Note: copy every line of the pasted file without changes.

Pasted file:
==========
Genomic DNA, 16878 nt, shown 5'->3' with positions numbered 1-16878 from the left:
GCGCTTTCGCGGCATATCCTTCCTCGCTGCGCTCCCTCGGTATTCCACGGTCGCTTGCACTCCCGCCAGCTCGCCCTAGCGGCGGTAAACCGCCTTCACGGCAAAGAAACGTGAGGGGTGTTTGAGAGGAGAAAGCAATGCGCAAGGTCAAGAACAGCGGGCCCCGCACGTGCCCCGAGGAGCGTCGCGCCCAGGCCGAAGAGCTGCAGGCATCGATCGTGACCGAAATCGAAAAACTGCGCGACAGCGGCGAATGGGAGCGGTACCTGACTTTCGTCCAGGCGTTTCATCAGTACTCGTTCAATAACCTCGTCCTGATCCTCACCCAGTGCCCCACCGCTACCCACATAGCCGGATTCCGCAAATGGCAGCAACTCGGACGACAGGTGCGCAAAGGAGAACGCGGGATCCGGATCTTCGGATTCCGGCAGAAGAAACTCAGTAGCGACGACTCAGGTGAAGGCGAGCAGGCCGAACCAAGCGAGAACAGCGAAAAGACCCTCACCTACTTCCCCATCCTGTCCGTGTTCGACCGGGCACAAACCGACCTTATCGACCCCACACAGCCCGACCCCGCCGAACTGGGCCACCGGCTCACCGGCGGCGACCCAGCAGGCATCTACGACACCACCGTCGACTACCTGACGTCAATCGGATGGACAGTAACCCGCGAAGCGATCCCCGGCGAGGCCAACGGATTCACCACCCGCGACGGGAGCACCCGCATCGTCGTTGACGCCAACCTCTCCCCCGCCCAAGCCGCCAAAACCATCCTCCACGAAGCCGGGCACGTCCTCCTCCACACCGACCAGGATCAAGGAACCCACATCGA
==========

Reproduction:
Genomic DNA, 16878 nt, shown 5'->3' with positions numbered 1-16878 from the left:
GCGCTTTCGCGGCATATCCTTCCTCGCTGCGCTCCCTCGGTATTCCACGGTCGCTTGCACTCCCGCCAGCTCGCCCTAGCGGCGGTAAACCGCCTTCACGGCAAAGAAACGTGAGGGGTGTTTGAGAGGAGAAAGCAATGCGCAAGGTCAAGAACAGCGGGCCCCGCACGTGCCCCGAGGAGCGTCGCGCCCAGGCCGAAGAGCTGCAGGCATCGATCGTGACCGAAATCGAAAAACTGCGCGACAGCGGCGAATGGGAGCGGTACCTGACTTTCGTCCAGGCGTTTCATCAGTACTCGTTCAATAACCTCGTCCTGATCCTCACCCAGTGCCCCACCGCTACCCACATAGCCGGATTCCGCAAATGGCAGCAACTCGGACGACAGGTGCGCAAAGGAGAACGCGGGATCCGGATCTTCGGATTCCGGCAGAAGAAACTCAGTAGCGACGACTCAGGTGAAGGCGAGCAGGCCGAACCAAGCGAGAACAGCGAAAAGACCCTCACCTACTTCCCCATCCTGTCCGTGTTCGACCGGGCACAAACCGACCTTATCGACCCCACACAGCCCGACCCCGCCGAACTGGGCCACCGGCTCACCGGCGGCGACCCAGCAGGCATCTACGACACCACCGTCGACTACCTGACGTCAATCGGATGGACAGTAACCCGCGAAGCGATCCCCGGCGAGGCCAACGGATTCACCACCCGCGACGGGAGCACCCGCATCGTCGTTGACGCCAACCTCTCCCCCGCCCAAGCCGCCAAAACCATCCTCCACGAAGCCGGGCACGTCCTCCTCCACACCGACCAGGATCAAGGAACCCACATCGA